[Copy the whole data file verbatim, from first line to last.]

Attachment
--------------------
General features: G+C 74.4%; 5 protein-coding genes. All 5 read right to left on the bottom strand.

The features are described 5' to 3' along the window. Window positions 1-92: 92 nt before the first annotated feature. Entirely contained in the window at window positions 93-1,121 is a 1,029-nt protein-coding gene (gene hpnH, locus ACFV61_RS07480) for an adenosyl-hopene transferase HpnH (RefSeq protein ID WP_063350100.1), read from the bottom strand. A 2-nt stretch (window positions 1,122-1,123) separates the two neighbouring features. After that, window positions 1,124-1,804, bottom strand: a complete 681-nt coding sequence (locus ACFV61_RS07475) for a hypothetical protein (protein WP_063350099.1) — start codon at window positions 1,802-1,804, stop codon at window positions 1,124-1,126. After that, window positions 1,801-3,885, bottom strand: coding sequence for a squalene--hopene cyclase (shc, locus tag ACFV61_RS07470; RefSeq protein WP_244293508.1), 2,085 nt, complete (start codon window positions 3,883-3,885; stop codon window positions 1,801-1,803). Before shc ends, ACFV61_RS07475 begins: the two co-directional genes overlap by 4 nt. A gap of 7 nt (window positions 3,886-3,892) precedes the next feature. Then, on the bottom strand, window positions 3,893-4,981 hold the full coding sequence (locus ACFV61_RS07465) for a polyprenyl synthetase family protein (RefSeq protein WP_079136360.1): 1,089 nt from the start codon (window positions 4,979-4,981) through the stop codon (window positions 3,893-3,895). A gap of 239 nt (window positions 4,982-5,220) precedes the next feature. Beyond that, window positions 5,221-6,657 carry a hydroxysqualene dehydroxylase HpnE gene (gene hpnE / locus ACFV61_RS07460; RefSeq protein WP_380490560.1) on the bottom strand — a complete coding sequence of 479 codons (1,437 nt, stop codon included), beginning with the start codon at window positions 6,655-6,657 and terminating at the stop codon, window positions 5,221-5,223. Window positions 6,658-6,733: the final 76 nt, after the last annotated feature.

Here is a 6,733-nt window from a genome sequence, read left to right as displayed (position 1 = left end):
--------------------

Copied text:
General features: G+C 74.4%; 5 protein-coding genes. All 5 read right to left on the bottom strand.

The features are described 5' to 3' along the window. Window positions 1-92: 92 nt before the first annotated feature. Entirely contained in the window at window positions 93-1,121 is a 1,029-nt protein-coding gene (gene hpnH, locus ACFV61_RS07480) for an adenosyl-hopene transferase HpnH (RefSeq protein ID WP_063350100.1), read from the bottom strand. A 2-nt stretch (window positions 1,122-1,123) separates the two neighbouring features. After that, window positions 1,124-1,804, bottom strand: a complete 681-nt coding sequence (locus ACFV61_RS07475) for a hypothetical protein (protein WP_063350099.1) — start codon at window positions 1,802-1,804, stop codon at window positions 1,124-1,126. After that, window positions 1,801-3,885, bottom strand: coding sequence for a squalene--hopene cyclase (shc, locus tag ACFV61_RS07470; RefSeq protein WP_244293508.1), 2,085 nt, complete (start codon window positions 3,883-3,885; stop codon window positions 1,801-1,803). Before shc ends, ACFV61_RS07475 begins: the two co-directional genes overlap by 4 nt. A gap of 7 nt (window positions 3,886-3,892) precedes the next feature. Then, on the bottom strand, window positions 3,893-4,981 hold the full coding sequence (locus ACFV61_RS07465) for a polyprenyl synthetase family protein (RefSeq protein WP_079136360.1): 1,089 nt from the start codon (window positions 4,979-4,981) through the stop codon (window positions 3,893-3,895). A gap of 239 nt (window positions 4,982-5,220) precedes the next feature. Beyond that, window positions 5,221-6,657 carry a hydroxysqualene dehydroxylase HpnE gene (gene hpnE / locus ACFV61_RS07460; RefSeq protein WP_380490560.1) on the bottom strand — a complete coding sequence of 479 codons (1,437 nt, stop codon included), beginning with the start codon at window positions 6,655-6,657 and terminating at the stop codon, window positions 5,221-5,223. Window positions 6,658-6,733: the final 76 nt, after the last annotated feature.

Here is a 6,733-nt window from a genome sequence, read left to right as displayed (position 1 = left end):